• How to improve body composition
    Blog,  Diet,  Nutrition,  Sports nutrition,  Supplements

    How to improve body composition

    As seen previously, improving body composition can confer a competitive advantage to some athletes. Hence the interest of athletes and coaches on how to improve body composition. In general, improving body composition means decreasing fat mass and increasing fat-free mass or muscle mass (a.k.a. lean body mass). Besides training protocols and periodisation, there are nutrition approaches that can achieve a favourable change. How to improve body composition Body composition can be improved using a variety of nutrition approaches. Broadly speaking, they can be categorised as dietary manipulation (e.g. tweaking energy intake or macronutrient levels) and supplementation. Note that not all research in this area is done on athletes. Some studies…

  • How to eat more vegetables
    Blog,  Food,  Health,  Nutrition

    How to eat more vegetables

    According to the Australian Dietary Guidelines, adults should eat about 5 serves of vegetables for good health (1). However, only 7.5% of the adult population manage to meet their recommended target (2). Part of the problem is that some people don’t like vegetables, but it’s also true that many people don’t know how to eat more vegetables. How many serves of vegetables For most of the population from the age of 9, the recommended number of serves is around 5 serves per day. This varies based on gender (males need more) and life stage (pregnant and lactating women need more). Likewise, more active individuals, such as athletes, need more. The…

  • What is hormesis
    Blog,  Diet,  Health,  Nutrition

    What is hormesis?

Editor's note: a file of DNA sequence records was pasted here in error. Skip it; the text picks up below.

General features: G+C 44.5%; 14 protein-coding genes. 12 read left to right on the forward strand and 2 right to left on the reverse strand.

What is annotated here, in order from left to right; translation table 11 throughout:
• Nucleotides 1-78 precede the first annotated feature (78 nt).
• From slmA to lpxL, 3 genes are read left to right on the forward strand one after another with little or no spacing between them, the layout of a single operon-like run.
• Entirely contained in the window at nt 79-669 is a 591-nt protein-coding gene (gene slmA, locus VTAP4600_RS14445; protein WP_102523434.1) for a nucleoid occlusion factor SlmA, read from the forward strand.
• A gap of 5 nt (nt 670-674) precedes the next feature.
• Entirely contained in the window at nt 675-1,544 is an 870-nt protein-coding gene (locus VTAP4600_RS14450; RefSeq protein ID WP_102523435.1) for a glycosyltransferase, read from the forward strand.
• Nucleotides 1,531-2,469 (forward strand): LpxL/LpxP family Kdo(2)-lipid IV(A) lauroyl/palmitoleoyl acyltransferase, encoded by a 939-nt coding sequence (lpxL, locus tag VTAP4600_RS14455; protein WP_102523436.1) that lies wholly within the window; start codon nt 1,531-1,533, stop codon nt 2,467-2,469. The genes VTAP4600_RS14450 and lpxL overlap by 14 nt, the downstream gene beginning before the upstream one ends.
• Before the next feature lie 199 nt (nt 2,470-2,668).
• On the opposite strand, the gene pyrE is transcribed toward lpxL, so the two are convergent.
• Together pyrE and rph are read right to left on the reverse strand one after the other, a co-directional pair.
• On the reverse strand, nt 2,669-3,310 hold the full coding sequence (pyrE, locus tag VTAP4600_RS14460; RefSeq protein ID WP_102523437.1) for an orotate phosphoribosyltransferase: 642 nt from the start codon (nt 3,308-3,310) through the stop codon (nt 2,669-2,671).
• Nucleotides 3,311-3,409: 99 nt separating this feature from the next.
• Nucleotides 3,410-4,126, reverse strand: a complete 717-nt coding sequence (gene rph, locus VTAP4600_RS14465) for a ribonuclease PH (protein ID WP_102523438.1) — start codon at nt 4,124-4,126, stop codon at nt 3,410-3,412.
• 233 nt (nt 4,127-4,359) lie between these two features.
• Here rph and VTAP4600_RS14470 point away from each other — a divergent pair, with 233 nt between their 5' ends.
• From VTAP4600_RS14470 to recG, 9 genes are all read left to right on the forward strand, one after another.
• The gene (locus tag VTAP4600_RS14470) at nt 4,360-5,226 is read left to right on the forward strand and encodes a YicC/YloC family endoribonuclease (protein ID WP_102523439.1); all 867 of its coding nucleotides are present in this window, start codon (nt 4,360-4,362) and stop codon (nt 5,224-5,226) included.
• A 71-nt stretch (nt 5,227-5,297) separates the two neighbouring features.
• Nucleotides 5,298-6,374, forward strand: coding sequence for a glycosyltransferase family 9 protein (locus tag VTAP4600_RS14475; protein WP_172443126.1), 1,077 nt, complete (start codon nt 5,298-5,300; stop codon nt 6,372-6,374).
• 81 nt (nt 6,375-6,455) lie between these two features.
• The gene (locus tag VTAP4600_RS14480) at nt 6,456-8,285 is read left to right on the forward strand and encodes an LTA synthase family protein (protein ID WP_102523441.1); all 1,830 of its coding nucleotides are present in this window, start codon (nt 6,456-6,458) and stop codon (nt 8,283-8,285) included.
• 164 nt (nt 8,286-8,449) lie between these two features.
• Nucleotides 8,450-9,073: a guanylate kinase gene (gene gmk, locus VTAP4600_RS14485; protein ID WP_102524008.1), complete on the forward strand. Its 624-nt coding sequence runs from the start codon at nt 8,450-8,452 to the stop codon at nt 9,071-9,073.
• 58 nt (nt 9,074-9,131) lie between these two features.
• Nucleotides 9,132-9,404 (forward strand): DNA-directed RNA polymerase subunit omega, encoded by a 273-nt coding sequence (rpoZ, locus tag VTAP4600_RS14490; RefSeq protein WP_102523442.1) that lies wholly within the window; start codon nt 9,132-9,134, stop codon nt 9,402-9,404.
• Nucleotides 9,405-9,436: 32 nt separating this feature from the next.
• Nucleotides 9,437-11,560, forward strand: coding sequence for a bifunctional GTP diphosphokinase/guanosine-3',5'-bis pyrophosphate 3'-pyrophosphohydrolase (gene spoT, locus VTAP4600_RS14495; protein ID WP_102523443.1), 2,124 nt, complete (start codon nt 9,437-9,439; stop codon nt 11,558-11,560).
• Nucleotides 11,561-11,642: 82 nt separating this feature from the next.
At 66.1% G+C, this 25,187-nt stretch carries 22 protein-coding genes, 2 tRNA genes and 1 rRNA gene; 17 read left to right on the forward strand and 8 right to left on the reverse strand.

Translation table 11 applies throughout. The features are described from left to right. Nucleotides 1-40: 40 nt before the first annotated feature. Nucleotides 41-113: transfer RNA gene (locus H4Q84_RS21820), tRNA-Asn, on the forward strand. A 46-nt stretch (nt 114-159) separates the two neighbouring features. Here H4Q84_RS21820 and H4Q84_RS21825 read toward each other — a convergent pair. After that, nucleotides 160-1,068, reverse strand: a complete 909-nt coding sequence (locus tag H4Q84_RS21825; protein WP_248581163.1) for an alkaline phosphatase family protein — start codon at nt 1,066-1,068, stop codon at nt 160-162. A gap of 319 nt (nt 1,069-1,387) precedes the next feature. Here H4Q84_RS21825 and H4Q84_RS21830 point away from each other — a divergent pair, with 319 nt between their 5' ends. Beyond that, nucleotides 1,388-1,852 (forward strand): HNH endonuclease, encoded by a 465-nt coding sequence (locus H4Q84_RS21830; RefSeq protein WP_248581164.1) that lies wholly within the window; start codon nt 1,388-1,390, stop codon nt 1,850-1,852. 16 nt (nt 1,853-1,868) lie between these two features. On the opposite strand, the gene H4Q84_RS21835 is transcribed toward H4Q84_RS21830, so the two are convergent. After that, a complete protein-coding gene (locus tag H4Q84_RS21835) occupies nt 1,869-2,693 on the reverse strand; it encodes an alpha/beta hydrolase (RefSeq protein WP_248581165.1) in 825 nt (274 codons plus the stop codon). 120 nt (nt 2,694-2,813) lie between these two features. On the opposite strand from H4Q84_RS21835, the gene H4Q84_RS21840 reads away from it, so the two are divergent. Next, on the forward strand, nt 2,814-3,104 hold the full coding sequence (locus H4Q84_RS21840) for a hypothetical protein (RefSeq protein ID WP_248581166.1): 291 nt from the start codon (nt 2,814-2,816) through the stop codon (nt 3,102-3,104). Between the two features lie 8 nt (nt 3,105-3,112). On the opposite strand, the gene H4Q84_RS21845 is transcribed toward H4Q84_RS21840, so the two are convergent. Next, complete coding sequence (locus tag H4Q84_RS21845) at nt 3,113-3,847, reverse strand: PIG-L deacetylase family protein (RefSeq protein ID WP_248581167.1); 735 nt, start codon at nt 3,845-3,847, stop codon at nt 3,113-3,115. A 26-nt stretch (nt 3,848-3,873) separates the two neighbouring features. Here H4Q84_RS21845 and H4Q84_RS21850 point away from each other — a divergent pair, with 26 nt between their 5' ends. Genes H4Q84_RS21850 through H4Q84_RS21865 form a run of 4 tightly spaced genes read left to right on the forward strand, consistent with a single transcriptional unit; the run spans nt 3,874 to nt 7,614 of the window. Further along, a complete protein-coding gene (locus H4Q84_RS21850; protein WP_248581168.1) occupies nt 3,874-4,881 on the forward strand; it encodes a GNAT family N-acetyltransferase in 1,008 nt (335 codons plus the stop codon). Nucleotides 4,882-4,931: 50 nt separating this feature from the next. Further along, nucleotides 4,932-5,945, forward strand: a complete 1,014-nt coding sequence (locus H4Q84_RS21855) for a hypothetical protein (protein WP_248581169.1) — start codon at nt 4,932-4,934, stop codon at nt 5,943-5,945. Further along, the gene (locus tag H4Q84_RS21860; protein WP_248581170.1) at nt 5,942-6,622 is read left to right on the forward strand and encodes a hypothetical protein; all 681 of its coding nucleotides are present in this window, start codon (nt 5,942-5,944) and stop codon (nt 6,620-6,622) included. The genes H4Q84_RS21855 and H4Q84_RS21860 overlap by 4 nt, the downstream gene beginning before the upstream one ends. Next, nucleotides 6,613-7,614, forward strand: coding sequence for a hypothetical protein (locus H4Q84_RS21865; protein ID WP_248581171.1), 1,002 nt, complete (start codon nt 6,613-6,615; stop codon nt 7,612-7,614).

Hormesis is a concept borrowed from toxicology that explains why certain things that are toxic in high quantities can be beneficial at low doses. What is hormesis? Hormesis is a term that comes from toxicology and refers to the paradoxical beneficial effect experienced by an organism exposed to a low dose of a substance or environmental factor which is toxic at higher doses (1). This is called “biphasic dose response” in scientific lingo, often described as U-shaped or J-shape curve (1, 2, 3). It is believed that the role of hormesis is to restore homeostasis, i.e. a balanced state, when it has been disrupted. This allows organisms to adapt to…

  • How to survive the holiday season
    Blog,  Diet,  Health,  Nutrition

    How to survive the holiday season

    One month till Christmas! Yes, yes, Christmas 2020 will not be like any other Christmas but the holiday season always comes packed with plenty of opportunities to break healthy habits. Keep reading to find out how to survive the holiday season, 2020 edition. Holiday season, version 2020 This year everything is different. Although we are lucky that there are not as many cases in Australia as in other countries, the way we live our lives has changed, at least for a period of time. Many people are not back to their work or study places full-time and large gatherings are not allowed. Private gatherings are also meant to be held…

  • Energy density vs nutrient density
    Blog,  Diet,  Food,  Nutrition

    Energy density vs nutrient density

    When assessing whether a particular food is beneficial for you or not, energy density vs nutrient density is an important consideration to make. In general, you should seek out nutrient density for health. Energy density Density is a physical property of matter that describes the relationship between mass and volume (density = mass / volume). However, when talking about energy density, we refer to energy (kilocalories or kilojoules) / volume. Therefore, energy dense foods are those that pack a lot of energy in a small volume. Energy dense foods are often high in fat (because fat is the macronutrient with the most energy per gram: 9 kilocalories or 37 kilojoules)…

  • Magnesium and health
    Blog,  Diet,  Health,  Nutrition

    Magnesium and health